Our invention will best be understood in the light of the accompanying drawings, together with the following detailed description, of a preferred embodiment thereof.
In the drawings,
FIG. 1 is a fragmentary diagrammatic sketch of a radio frequency shelter employing double doors constructed in accordance with the preferred embodiment of our invention;
FIG. 2 is a fragmentary front view of a portion of the front of the building shown in FIG. 1, with the doors in closed position, and with parts broken away to show the construction of the doors;
FIG. 3 is a fragmentary sectional plan view taken essentially along the lines 3-3 in FIG. 2;
FIG. 4 is a fragmentary sectional view taken essentially along the lines 4-4. in FIG. 2; and
FIG. 5 is a fragmentary diagrammatic sketch, with parts shown in section and parts broken away, showing a detail of the door construction of FIGS. 14 at the junction between the doors.
Referring first to FIG. 1, we have shown a metal building 1, which, except for the portions described in detail below, may be assumed to be constructed in the conven tional manner for such shelters, of aluminum or steel sheets welded, bolted or bonded to suitable aluminum framing members, with suitable conventional expedients adopted for sealing and electromagnetically shielding the corners and panel joints. The front of this building is shown provided with a door opening defined by a frame, which may comprise a channel member 3, as best shown in FIGS. 1 and 5. Referring to FIG. 5, the edges of the channel 3 may be attached to metal walls 5 and 7 to form a box wall structure with both metal walls connected by an electrical conductive path including the channel member 3. The space between the wall panels 5 and 7 may be filled with any conventional insulating material of suitable structural properties, such as foamedin-place polyurethane insulation, styrofoam, paper or fabric honeycomb material saturated with a suitable resin, or the like, as indicated at 9.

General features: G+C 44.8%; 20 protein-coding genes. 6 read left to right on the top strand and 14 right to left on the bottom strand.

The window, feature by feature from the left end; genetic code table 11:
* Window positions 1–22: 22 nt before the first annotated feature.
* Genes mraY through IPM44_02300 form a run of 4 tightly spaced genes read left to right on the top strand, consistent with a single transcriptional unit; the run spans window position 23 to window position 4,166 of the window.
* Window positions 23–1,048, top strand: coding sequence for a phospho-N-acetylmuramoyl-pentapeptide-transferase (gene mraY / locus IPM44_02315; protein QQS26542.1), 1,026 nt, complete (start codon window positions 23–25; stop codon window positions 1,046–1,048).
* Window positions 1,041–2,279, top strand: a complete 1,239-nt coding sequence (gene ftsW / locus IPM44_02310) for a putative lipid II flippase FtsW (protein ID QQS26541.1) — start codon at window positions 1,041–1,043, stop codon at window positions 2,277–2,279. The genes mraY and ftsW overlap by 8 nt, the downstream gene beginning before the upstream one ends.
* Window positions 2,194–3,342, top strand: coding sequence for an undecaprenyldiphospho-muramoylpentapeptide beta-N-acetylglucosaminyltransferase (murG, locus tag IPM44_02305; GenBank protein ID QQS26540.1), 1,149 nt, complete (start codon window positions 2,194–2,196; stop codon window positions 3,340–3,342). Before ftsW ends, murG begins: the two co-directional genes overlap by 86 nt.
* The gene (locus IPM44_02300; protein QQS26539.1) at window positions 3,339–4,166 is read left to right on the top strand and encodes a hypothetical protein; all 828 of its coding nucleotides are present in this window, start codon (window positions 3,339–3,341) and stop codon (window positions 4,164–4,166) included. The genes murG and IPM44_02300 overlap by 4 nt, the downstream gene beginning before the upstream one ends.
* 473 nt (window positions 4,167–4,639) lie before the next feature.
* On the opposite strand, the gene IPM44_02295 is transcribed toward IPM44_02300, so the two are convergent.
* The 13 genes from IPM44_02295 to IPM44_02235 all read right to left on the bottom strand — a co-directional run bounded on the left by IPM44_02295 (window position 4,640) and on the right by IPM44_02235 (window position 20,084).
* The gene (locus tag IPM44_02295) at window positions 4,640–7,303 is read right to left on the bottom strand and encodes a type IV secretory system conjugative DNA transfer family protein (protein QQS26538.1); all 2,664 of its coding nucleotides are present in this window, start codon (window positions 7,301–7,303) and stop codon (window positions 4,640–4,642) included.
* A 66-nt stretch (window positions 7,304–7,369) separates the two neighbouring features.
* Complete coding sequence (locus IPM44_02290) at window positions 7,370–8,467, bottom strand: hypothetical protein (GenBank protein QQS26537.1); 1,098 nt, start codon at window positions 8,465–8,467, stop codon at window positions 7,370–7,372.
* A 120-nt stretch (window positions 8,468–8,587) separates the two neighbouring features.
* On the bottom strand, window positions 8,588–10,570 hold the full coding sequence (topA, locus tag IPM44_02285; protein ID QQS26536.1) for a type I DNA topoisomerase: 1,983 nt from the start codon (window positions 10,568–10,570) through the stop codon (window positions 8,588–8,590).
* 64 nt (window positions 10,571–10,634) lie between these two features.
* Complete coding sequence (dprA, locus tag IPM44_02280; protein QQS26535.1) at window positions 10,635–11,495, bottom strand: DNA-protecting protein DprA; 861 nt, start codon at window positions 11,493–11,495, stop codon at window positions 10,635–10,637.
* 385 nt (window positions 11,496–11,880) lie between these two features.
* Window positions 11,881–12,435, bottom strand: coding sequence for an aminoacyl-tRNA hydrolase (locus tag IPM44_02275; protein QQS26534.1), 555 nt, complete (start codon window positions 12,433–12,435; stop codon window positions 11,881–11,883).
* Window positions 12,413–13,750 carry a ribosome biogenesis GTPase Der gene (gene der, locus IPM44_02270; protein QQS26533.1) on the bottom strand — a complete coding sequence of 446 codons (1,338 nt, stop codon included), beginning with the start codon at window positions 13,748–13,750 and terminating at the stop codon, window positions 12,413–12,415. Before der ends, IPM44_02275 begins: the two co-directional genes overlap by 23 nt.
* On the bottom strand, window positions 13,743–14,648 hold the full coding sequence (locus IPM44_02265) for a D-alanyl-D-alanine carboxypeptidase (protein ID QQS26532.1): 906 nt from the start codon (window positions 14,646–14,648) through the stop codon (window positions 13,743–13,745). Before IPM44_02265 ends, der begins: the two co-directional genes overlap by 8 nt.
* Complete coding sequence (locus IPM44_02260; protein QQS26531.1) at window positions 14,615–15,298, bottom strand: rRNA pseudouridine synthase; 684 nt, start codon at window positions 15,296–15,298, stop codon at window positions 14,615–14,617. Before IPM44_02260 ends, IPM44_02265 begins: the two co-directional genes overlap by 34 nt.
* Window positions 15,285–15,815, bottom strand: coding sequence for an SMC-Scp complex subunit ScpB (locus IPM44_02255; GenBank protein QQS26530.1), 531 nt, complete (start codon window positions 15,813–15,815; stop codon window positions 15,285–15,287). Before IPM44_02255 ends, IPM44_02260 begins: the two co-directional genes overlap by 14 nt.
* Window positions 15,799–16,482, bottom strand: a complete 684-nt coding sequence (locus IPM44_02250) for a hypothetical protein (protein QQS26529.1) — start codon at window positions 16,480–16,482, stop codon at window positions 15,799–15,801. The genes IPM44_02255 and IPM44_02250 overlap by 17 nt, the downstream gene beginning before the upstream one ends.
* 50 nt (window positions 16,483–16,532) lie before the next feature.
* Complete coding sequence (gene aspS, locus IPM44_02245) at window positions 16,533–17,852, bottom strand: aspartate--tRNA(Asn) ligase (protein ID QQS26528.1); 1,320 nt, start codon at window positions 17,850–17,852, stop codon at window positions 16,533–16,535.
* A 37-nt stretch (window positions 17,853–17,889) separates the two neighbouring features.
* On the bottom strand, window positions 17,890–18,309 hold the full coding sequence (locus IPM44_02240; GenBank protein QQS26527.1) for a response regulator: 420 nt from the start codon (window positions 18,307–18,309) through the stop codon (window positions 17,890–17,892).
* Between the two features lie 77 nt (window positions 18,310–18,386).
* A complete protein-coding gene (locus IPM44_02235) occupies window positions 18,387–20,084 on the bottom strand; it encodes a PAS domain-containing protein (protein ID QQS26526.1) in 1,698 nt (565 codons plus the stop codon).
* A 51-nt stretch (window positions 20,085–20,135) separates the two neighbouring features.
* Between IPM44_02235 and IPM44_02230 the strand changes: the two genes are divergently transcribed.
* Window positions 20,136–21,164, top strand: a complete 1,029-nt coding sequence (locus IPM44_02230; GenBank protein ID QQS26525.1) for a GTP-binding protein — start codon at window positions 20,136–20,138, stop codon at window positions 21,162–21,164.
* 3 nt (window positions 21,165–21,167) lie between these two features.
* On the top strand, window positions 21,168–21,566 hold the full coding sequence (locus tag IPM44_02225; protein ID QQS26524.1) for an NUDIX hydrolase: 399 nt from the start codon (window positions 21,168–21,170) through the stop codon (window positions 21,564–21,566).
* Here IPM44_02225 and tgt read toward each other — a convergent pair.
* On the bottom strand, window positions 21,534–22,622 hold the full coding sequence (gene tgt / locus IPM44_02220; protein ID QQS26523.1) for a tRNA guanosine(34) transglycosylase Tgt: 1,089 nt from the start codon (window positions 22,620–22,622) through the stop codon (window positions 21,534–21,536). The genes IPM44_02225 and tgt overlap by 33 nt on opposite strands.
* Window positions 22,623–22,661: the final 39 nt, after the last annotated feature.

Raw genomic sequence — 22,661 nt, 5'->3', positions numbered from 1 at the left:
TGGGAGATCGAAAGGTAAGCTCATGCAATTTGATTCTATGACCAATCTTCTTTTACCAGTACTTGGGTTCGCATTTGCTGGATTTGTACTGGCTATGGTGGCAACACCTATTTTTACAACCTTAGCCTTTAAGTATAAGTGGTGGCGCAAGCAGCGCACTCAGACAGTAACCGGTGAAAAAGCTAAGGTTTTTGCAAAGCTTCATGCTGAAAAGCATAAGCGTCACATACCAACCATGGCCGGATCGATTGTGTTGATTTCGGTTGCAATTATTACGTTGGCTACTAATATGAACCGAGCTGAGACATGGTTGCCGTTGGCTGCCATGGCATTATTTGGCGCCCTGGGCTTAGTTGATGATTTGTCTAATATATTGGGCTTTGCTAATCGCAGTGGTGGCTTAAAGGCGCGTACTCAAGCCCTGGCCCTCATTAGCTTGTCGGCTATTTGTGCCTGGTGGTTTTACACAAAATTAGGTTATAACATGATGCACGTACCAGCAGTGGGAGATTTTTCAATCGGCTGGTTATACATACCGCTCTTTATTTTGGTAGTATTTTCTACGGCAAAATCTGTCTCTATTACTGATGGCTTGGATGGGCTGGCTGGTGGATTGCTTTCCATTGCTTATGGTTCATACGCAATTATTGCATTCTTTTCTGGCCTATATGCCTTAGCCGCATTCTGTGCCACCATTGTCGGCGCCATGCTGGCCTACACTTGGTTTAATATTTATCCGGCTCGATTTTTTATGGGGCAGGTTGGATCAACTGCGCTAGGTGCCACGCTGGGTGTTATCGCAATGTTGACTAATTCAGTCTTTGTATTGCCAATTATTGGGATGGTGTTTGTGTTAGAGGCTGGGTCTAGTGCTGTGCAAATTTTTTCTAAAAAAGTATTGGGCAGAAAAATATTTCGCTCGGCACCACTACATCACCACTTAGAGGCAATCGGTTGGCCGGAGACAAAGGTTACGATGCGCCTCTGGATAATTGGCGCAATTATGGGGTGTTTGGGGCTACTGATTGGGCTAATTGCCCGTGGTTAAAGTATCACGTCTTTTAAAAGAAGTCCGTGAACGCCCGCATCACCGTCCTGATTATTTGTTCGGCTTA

Referring again to FIG. 1, the door opening defined by the frame 3 is adapted to be closed by double doors comprising an upper door 11 and a lower door 13. These doors are provided with suitable hinges, such as the hinge 15, which are pinned to rotate about axes sufficiently displaced from the frame that the doors will be essentially flush with the frame as they approach closed position. The doors are provided with suitable radio frequency attenuating external operating handles such as 17, which are provided on the inside with lugs, such as the lug 19. The lugs such as 19 cooperate with suitable cam means, such as the nylon block 21 shown attached to the rear of the frame 3. The block 21 is provided with an inclined surface, so that upon rotation of one of the handles such as 17, the associated lug 19 will be wedged into engagement with the block 21 to forcibly hold the doors against the frame. Inner handles 18 are provided to facilitate opening the doors from within.
As indicated in FIG. 1, the door handles 17 may be provided with stop brackets, as at 23, which serve as sup- 3 ports for padlocking the doors in their closed position during shipment. These brackets may be attached by any suitable means. By using the wing nuts 25 it is possible for personnel to get out of the shelter if the door is accidentally padlocked from outside. Bolts, generally designated by 27, may be provided if desired to make it possible for personnel within the building to prevent opening of the doors from the outside.
The door 11 is provided around its outer edges with a continuous flexible weather strip 29, of any suitable compressible insulating material, such as sponge rubber or the like, which is secured to the door in a manner to be described. Within this weather strip is a continuous strip 31 of flexible knitted or woven metal wire mesh. This strip, which is employed to secure an electrical connection between the doors and the frame of the building, may be made in a conventional manner from a sheet of knitted or woven metal wire mesh, by rolling it upon itself and securing it in a roll by a sleeve knitted. around it in the well known manner used to knit stockings, to create a compressible radio frequency sealing gasket of circular cross section.
Preferably, the metal strip 31 is made to have a substantially higher compressive stiffness than the weather strip 29, to ensure that, in compressing the weather strip sufficiently topovide a seal, a good electrical connection, preferably at a pressure of about 20 p.s.i., is made between the strip, the frame, and the door. For example, in one practical embodiment of our invention, the metal strip had a compressive stiffness of 14 pounds per lineal inch, and the compressive stiffness of the weather strip was 4 pounds per linear inch.